TEACHER APPRECIATION DAY

It’s all a matter of proportion, suggests Plourde, and Maybella Jean Wishywashy just hasn’t got any. It’s teacher appreciation day at school and every student knows what they are going to do for their teacher, Mrs. Shepherd, whom readers first met in School Picture Day (2002). They will give her apples and wear clothes of her favorite color and scrub her blackboard squeaky clean. Maybella can’t decide what to do, so she figures everything is better than nothing: A shopping cart full of goodies, all of her clothes rather than an outfit, polishing the whole classroom instead of just the board. “Well, that was very . . . thoughtful of you,” Mrs. Shepherd halting responds, “Er, that was very . . . generous of you.” It’s only when the local TV station appears that Maybella shines. When all the other students get tongue-tied, Maybella positively barks she likes “everything” about Mrs. Shepherd. Exuberance and independent thinking don’t get much of a salute here (“everybody knows apples are the official teacher treat”)—Maybella’s not portrayed as a winning sprite, but as too much—especially considering the tepid, vaguely sniffy replies she gets from Mrs. Shepherd. On the other hand, Wickstrom’s artwork is full of life and floats this dour boat beyond expectations. Teachers will appreciate it. (Picture book. 4-7)

Pub Date: April 1, 2003

ISBN: 0-525-47113-8

Page Count: 40

Publisher: Dutton

Review Posted Online: May 20, 2010

Kirkus Reviews Issue: March 15, 2003

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A sweet, soft conversation starter and a charming gift.

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BECAUSE I HAD A TEACHER

A paean to teachers and their surrogates everywhere.

This gentle ode to a teacher’s skill at inspiring, encouraging, and being a role model is spoken, presumably, from a child’s viewpoint. However, the voice could equally be that of an adult, because who can’t look back upon teachers or other early mentors who gave of themselves and offered their pupils so much? Indeed, some of the self-aware, self-assured expressions herein seem perhaps more realistic as uttered from one who’s already grown. Alternatively, readers won’t fail to note that this small book, illustrated with gentle soy-ink drawings and featuring an adult-child bear duo engaged in various sedentary and lively pursuits, could just as easily be about human parent- (or grandparent-) child pairs: some of the softly colored illustrations depict scenarios that are more likely to occur within a home and/or other family-oriented setting. Makes sense: aren’t parents and other close family members children’s first teachers? This duality suggests that the book might be best shared one-on-one between a nostalgic adult and a child who’s developed some self-confidence, having learned a thing or two from a parent, grandparent, older relative, or classroom instructor.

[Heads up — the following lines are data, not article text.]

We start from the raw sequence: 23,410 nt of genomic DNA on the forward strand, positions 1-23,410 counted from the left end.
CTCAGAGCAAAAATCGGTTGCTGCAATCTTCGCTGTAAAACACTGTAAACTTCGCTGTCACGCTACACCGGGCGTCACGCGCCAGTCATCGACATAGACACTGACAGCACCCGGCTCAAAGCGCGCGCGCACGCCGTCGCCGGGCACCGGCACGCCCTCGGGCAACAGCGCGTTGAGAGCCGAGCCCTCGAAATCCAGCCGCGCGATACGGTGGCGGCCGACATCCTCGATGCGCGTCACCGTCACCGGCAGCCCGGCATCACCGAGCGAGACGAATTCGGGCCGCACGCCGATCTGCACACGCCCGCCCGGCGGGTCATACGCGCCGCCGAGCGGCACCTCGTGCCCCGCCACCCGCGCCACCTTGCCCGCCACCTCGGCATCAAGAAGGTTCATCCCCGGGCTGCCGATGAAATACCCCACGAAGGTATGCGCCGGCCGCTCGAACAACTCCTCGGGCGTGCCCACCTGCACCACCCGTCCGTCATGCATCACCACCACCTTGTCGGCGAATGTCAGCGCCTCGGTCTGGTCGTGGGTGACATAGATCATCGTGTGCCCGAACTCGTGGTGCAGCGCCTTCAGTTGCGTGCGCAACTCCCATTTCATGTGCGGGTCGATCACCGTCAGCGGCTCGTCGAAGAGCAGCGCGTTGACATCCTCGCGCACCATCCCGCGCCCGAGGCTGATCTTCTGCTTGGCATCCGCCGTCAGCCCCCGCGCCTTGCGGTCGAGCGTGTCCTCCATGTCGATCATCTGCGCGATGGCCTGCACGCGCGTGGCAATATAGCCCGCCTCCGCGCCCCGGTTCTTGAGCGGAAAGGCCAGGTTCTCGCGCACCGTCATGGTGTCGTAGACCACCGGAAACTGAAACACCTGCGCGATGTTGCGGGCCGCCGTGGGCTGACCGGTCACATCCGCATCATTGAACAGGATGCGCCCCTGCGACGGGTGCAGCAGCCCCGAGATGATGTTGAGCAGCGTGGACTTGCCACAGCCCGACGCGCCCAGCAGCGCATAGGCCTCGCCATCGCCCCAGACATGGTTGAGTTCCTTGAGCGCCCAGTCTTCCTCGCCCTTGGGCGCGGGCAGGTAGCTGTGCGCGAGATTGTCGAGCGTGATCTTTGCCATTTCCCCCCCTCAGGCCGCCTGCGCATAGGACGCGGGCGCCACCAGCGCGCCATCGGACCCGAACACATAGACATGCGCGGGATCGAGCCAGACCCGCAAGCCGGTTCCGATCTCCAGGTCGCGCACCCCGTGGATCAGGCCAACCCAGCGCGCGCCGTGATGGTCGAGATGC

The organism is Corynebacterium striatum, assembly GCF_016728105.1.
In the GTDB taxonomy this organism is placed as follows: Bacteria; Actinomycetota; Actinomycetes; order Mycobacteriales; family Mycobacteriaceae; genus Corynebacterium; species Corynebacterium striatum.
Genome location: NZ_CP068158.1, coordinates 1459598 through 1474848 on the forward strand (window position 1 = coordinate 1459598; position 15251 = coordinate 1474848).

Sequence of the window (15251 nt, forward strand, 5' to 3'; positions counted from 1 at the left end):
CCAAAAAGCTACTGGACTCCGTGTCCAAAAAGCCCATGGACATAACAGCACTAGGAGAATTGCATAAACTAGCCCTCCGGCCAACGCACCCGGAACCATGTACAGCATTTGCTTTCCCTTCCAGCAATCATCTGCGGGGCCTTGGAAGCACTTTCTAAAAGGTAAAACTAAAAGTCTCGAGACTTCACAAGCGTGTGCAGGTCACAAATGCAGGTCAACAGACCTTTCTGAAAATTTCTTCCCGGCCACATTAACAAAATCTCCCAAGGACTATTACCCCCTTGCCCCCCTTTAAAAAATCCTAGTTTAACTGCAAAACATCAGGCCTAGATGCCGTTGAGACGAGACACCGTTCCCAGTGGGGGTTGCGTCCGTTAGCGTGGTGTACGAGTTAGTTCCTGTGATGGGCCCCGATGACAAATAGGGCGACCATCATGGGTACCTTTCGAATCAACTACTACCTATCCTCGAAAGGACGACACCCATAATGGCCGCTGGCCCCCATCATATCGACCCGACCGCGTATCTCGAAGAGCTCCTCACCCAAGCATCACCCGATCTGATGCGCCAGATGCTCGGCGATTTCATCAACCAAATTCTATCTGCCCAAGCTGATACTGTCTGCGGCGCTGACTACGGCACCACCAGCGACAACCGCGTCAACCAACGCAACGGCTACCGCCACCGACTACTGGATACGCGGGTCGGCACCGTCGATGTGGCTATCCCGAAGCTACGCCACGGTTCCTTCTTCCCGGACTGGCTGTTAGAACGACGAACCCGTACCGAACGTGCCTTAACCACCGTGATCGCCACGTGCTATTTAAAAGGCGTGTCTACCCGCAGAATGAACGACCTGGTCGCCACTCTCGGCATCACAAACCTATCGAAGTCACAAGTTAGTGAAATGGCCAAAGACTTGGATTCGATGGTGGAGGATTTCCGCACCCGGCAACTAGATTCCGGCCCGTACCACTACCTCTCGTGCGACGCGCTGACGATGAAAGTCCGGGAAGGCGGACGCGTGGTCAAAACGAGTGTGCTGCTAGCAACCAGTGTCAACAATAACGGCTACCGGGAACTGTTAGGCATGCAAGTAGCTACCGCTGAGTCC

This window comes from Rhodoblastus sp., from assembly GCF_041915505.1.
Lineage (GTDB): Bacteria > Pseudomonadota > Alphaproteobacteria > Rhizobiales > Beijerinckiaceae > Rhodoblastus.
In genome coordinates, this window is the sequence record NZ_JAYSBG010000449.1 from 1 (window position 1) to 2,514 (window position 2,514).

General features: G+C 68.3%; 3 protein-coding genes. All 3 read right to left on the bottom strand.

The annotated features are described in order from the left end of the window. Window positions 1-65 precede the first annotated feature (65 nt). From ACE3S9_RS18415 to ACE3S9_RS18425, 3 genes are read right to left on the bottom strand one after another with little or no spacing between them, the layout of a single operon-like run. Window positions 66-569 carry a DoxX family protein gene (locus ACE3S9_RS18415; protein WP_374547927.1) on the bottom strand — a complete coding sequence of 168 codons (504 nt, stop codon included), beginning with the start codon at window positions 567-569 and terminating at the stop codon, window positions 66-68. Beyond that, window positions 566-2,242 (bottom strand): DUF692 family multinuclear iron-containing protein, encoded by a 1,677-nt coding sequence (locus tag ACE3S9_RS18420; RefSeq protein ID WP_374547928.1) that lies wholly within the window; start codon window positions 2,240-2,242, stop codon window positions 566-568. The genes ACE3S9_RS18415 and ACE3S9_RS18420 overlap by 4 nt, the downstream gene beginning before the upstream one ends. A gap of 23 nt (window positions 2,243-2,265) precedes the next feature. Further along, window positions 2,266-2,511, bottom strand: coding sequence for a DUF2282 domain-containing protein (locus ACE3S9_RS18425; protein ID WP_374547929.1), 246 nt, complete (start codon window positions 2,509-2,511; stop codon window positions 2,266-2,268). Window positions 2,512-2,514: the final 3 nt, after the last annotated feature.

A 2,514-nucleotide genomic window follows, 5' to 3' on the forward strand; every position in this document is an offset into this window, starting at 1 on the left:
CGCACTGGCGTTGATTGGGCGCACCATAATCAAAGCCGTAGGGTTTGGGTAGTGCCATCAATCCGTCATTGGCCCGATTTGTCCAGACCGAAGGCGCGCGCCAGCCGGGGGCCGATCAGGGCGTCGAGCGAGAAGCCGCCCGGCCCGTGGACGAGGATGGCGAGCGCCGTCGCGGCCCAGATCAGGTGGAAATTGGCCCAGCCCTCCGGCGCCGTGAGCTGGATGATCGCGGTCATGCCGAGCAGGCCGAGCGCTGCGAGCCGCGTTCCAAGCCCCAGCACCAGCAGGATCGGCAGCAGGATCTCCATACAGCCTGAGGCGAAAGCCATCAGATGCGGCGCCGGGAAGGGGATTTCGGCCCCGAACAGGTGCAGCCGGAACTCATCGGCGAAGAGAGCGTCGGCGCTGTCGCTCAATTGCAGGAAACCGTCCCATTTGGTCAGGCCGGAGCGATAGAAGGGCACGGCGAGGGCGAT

A sweet, soft conversation starter and a charming gift. (Picture book. 4-7)

Pub Date: March 1, 2017

ISBN: 978-1-943200-08-5

Page Count: 32

Publisher: Compendium

Review Posted Online: Dec. 14, 2016

Kirkus Reviews Issue: Jan. 1, 2017

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This simple and sincere tale of working up courage to face fears makes quite a splash.

JABARI JUMPS

Young Jabari decides today is the day he is going to jump from the diving board, even though it’s a little high and a little scary.

Jabari’s father and baby sister accompany him to the swimming pool in the city, where Jabari has already made up his mind about today’s goal: jumping off the diving board. “I’m a great jumper,” he says, “so I’m not scared at all.” But that’s not entirely true. Readers see Jabari play the waiting game as the other children (a diverse bunch) make their ways past him in line. Once Jabari finally begins to climb up, he slyly remembers that he forgot to “stretch.” The stalling techniques don’t faze his dad, who sees an opportunity for a life lesson. “It’s okay to feel a little scared,” offers his dad at the side of the pool. With renewed will, Jabari returns to the towering diving board, ready to embrace the feat. In her debut, Cornwall places her loving black family at the center, coloring the swimming pool and park beyond in minty hues and adding whimsy with digitally collaged newspaper for skyscrapers. A bird’s-eye view of Jabari’s toes clinging to the edge of the diving board as he looks way, way down at the blue pool below puts readers in his head and in the action.

This simple and sincere tale of working up courage to face fears makes quite a splash. (Picture book. 4-7)

Pub Date: May 9, 2017

ISBN: 978-0-7636-7838-8

Page Count: 32

Publisher: Candlewick

Review Posted Online: March 6, 2017

Kirkus Reviews Issue: March 15, 2017

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